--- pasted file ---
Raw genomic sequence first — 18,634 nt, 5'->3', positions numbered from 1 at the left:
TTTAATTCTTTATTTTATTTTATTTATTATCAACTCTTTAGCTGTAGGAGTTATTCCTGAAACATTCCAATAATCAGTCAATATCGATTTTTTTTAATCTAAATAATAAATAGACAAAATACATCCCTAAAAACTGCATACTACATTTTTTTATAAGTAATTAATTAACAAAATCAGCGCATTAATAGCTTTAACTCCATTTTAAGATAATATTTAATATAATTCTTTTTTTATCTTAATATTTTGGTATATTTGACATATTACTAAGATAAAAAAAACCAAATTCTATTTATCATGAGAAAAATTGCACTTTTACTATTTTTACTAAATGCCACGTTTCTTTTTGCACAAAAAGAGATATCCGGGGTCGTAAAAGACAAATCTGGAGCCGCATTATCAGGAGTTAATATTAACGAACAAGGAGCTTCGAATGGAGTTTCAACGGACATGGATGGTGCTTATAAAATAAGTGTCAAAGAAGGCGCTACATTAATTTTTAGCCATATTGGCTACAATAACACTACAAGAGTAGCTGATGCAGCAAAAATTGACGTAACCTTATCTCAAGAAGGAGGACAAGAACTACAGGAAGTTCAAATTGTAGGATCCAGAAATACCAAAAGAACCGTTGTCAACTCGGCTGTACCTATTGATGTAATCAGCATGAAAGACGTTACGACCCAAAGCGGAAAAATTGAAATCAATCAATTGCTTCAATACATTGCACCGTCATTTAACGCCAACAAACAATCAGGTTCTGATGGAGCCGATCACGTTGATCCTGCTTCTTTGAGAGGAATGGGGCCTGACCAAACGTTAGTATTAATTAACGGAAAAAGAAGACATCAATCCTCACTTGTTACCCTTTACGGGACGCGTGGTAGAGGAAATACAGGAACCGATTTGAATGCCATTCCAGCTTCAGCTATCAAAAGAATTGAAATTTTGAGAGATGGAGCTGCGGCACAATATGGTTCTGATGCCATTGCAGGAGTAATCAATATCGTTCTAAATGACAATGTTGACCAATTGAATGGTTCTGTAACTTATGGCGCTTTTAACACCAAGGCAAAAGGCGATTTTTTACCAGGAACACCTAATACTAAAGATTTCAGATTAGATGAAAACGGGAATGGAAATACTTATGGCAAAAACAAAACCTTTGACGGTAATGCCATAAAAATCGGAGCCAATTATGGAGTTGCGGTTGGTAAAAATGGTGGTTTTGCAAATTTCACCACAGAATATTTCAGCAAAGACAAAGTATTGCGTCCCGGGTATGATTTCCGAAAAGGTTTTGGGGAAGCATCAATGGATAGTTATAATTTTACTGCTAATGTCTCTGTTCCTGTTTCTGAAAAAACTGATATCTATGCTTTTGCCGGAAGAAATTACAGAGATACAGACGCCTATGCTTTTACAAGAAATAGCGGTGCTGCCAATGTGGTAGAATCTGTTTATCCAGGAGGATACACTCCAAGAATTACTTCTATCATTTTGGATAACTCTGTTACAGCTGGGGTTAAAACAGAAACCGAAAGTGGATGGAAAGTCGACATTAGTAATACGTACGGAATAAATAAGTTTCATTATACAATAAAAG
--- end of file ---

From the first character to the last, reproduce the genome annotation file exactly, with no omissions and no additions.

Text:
Raw genomic sequence first — 18,634 nt, 5'->3', positions numbered from 1 at the left:
TTTAATTCTTTATTTTATTTTATTTATTATCAACTCTTTAGCTGTAGGAGTTATTCCTGAAACATTCCAATAATCAGTCAATATCGATTTTTTTTAATCTAAATAATAAATAGACAAAATACATCCCTAAAAACTGCATACTACATTTTTTTATAAGTAATTAATTAACAAAATCAGCGCATTAATAGCTTTAACTCCATTTTAAGATAATATTTAATATAATTCTTTTTTTATCTTAATATTTTGGTATATTTGACATATTACTAAGATAAAAAAAACCAAATTCTATTTATCATGAGAAAAATTGCACTTTTACTATTTTTACTAAATGCCACGTTTCTTTTTGCACAAAAAGAGATATCCGGGGTCGTAAAAGACAAATCTGGAGCCGCATTATCAGGAGTTAATATTAACGAACAAGGAGCTTCGAATGGAGTTTCAACGGACATGGATGGTGCTTATAAAATAAGTGTCAAAGAAGGCGCTACATTAATTTTTAGCCATATTGGCTACAATAACACTACAAGAGTAGCTGATGCAGCAAAAATTGACGTAACCTTATCTCAAGAAGGAGGACAAGAACTACAGGAAGTTCAAATTGTAGGATCCAGAAATACCAAAAGAACCGTTGTCAACTCGGCTGTACCTATTGATGTAATCAGCATGAAAGACGTTACGACCCAAAGCGGAAAAATTGAAATCAATCAATTGCTTCAATACATTGCACCGTCATTTAACGCCAACAAACAATCAGGTTCTGATGGAGCCGATCACGTTGATCCTGCTTCTTTGAGAGGAATGGGGCCTGACCAAACGTTAGTATTAATTAACGGAAAAAGAAGACATCAATCCTCACTTGTTACCCTTTACGGGACGCGTGGTAGAGGAAATACAGGAACCGATTTGAATGCCATTCCAGCTTCAGCTATCAAAAGAATTGAAATTTTGAGAGATGGAGCTGCGGCACAATATGGTTCTGATGCCATTGCAGGAGTAATCAATATCGTTCTAAATGACAATGTTGACCAATTGAATGGTTCTGTAACTTATGGCGCTTTTAACACCAAGGCAAAAGGCGATTTTTTACCAGGAACACCTAATACTAAAGATTTCAGATTAGATGAAAACGGGAATGGAAATACTTATGGCAAAAACAAAACCTTTGACGGTAATGCCATAAAAATCGGAGCCAATTATGGAGTTGCGGTTGGTAAAAATGGTGGTTTTGCAAATTTCACCACAGAATATTTCAGCAAAGACAAAGTATTGCGTCCCGGGTATGATTTCCGAAAAGGTTTTGGGGAAGCATCAATGGATAGTTATAATTTTACTGCTAATGTCTCTGTTCCTGTTTCTGAAAAAACTGATATCTATGCTTTTGCCGGAAGAAATTACAGAGATACAGACGCCTATGCTTTTACAAGAAATAGCGGTGCTGCCAATGTGGTAGAATCTGTTTATCCAGGAGGATACACTCCAAGAATTACTTCTATCATTTTGGATAACTCTGTTACAGCTGGGGTTAAAACAGAAACCGAAAGTGGATGGAAAGTCGACATTAGTAATACGTACGGAATAAATAAGTTTCATTATACAATAAAAG